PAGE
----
Tuesday, May 28, 2024

Storming Rhasidat Adeleke’s run leads Ireland to the medal podium at the World Athletics Relays

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Wow. Whenever Rhasidat Adeleke takes the baton, it feels like anything can happen and so it proved once again, the Dublin sprinter running one of the fastest 400 metres split in championship history to lead Ireland on to the medal podium at the World Athletics Relays in the Bahamas.

From Nassau direct to Paris, this event may have been mostly about Olympic qualification, only Adeleke made sure the Irish quartet signed off in sensational style, nailing the bronze medal in the mixed 4×400 metres after a thrilling final showdown with the USA and the Netherlands.

Just as they’d done when winning Saturday’s heat to ensure their Paris berth, Cillin Greene, Rhasidat Adeleke, Thomas Barr and Sharlene Mawdsley combined with fearless determination, finishing in another national record of 3:11.53.

Again running the second leg, Adeleke ran a split time of 48.45 seconds – the fastest ever recorded at the World Relays, and faster on the night than the reigning Olympic 400 metre champion Shaunae Miller-Uibo from the Bahamas (49.54), and reigning World 400 metre champion Marileidy Paulino from the Dominican Republic. (48.93).

“I just wanted to try my best to put Tom in the best position going forward,” said Adeleke, the 21-year-old further stamping her authority on the event. “I was able to catch a couple of people and I knew Tom would be able to hold it and that Sharlene would finish well. I really appreciate my team-mates.”

One day after breaking the championship record in their heat, the US team did it again in the final, winning in 3:10.73 – the fastest ever time outside of a global championships.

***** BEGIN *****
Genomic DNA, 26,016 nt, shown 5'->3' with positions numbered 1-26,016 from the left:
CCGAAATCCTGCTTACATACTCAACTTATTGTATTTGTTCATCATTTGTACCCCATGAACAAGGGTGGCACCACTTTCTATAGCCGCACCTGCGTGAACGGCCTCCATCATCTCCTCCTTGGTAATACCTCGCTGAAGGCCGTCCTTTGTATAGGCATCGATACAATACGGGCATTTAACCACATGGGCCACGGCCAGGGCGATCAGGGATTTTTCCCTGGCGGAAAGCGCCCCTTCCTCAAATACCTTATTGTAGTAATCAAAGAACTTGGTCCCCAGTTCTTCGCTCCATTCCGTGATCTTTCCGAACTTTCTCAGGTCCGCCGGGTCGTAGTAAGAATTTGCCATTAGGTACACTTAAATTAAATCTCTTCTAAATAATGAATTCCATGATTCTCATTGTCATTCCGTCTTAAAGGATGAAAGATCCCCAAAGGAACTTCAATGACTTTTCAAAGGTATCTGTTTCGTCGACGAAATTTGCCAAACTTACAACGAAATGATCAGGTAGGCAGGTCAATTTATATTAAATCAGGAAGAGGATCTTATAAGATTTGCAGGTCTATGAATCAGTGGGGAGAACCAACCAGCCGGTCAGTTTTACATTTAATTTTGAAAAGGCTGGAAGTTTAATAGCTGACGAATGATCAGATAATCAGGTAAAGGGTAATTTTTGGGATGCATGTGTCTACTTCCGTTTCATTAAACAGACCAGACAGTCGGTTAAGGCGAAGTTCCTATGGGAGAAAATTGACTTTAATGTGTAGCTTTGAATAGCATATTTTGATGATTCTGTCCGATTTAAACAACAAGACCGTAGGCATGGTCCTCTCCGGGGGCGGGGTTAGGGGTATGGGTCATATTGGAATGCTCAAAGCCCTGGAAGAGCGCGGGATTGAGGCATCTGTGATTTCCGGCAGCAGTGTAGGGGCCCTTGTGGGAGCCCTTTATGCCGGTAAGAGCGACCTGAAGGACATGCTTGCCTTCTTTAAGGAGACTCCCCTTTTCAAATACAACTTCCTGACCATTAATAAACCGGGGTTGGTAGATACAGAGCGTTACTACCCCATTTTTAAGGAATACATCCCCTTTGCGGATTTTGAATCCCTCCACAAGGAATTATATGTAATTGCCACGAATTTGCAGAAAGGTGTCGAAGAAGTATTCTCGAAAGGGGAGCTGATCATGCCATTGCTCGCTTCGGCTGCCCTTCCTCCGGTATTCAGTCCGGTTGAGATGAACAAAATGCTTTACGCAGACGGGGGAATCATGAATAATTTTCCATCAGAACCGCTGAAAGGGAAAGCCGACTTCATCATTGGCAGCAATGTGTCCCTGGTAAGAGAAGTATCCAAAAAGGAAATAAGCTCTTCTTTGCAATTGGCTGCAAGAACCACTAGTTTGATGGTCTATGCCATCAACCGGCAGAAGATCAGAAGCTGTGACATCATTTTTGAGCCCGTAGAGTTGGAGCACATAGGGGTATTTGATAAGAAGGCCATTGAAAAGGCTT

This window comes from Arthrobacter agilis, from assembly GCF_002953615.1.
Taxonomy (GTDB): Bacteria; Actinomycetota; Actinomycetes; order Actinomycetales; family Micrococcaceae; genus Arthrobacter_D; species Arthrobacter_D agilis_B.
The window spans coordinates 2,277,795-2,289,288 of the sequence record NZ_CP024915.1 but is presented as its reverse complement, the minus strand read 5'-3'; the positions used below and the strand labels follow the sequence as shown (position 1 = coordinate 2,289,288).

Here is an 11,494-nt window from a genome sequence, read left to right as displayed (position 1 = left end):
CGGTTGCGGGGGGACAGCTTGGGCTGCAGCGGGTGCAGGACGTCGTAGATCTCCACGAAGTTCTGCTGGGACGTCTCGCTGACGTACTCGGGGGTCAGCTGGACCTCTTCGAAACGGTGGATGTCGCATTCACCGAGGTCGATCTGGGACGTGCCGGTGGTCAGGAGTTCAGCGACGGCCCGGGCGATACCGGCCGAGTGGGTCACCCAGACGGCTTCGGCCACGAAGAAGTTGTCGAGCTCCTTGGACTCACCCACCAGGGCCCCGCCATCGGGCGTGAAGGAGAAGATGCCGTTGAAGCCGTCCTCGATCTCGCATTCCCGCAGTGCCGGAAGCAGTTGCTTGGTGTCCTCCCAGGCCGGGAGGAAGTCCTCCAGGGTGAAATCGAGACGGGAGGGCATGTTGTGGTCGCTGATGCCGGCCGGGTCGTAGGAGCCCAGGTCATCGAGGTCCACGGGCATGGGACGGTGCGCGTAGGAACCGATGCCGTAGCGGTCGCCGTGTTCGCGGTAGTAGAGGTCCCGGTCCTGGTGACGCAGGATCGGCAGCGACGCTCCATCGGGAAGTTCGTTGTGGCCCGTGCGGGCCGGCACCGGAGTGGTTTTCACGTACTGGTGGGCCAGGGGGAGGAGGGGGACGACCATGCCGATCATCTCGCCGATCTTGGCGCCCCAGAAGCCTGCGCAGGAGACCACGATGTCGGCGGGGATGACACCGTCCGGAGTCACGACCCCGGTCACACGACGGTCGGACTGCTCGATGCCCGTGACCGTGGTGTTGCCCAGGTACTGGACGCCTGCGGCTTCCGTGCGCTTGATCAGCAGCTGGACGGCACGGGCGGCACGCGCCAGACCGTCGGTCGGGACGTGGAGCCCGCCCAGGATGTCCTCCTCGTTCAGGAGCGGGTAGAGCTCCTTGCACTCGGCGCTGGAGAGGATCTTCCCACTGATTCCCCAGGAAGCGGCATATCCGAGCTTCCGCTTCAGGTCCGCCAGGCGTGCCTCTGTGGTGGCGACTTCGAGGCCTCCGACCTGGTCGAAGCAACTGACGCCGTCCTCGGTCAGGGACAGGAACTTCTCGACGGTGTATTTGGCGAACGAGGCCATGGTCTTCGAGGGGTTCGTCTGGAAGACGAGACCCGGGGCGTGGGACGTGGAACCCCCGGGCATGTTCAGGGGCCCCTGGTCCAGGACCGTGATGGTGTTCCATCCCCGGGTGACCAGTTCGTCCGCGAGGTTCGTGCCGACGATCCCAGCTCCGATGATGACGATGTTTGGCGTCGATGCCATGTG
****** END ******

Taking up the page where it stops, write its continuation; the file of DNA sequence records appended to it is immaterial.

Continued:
Matthew Boling gave the team an early lead on the first leg, then handed over to Lynna Irby-Jackson, who soon found Adeleke chasing her down.

I’ll be making the most of this. It’s a great start to the Olympic season and we couldn’t have asked for much more today

—  Sharlene Mawdsley

Willington Wright gave the US a bit more breathing room on the third leg, then he handed over to Kendall Ellis who anchored the team to victory.

Behind, Femke Bol from the Netherlands just held off the challenge from Mawdsley to take second place in 3:11.45, just 0.08 of a second ahead of Ireland.

“I’ll be making the most of this. It’s a great start to the Olympic season and we couldn’t have asked for much more today,” Mawdsley added, the 25-year-old from Tipperary, like Adeleke, racing for the third time in three days.

Nigeria just missed the podium but was rewarded with an African record of 3:12.87

“It’s absolutely unbelievable, it’s the stuff of the dreams … I don’t think we expected it at all, we couldn’t be happier,” Greene said, the final time improving on the 3:12.50 from Saturday.

With 893 of the world’s finest sprinters, from 54 countries, descending on Nassau, qualification for the Paris was foremost on all their minds, and both the Irish women’s 4×400 metres and mixed 4×400 metres relay had achieved that goal in Saturday’s heats and then some, unquestionably two of the best relay performances in Irish athletics history.

“I’m very proud of this team and what we’ve built in the last couple of years. We gave it absolutely everything we had today … We always punch above our weight. We all come together as a team. It’s a big win for us.”

Just 30 minutes after that storming run, the women’s 4×400 metre team went into their final also eyeing a podium position, and finished seventh in 3:30.9, that gold medal also going the US in 3:21.70.

Phil Healy ran the first leg in 52.38, with Róisín Harrison clocking 53.27, Lauren Cadden 53.09, before Sophie Becker anchored them with a 52.21-second leg.

Only the top two in Saturday’s heats qualified automatically for Paris (the rest battling it out again for the remaining sports in Sunday’s repechage rounds), with Adeleke proving utterly pivotal to those victories on Saturday, then leaving that sensational mark in the final, further underlining her status as one of the most exciting one-lap runners in the world.

Jack Raftery and Christopher O’Donnell completed the men’s squad, Roisin Harrison, Lauren Cadden and Rachal McCann also on the women’s squad, the next task being to bring this form into the European Athletics Championships in Rome in June.

Then Paris beckons.

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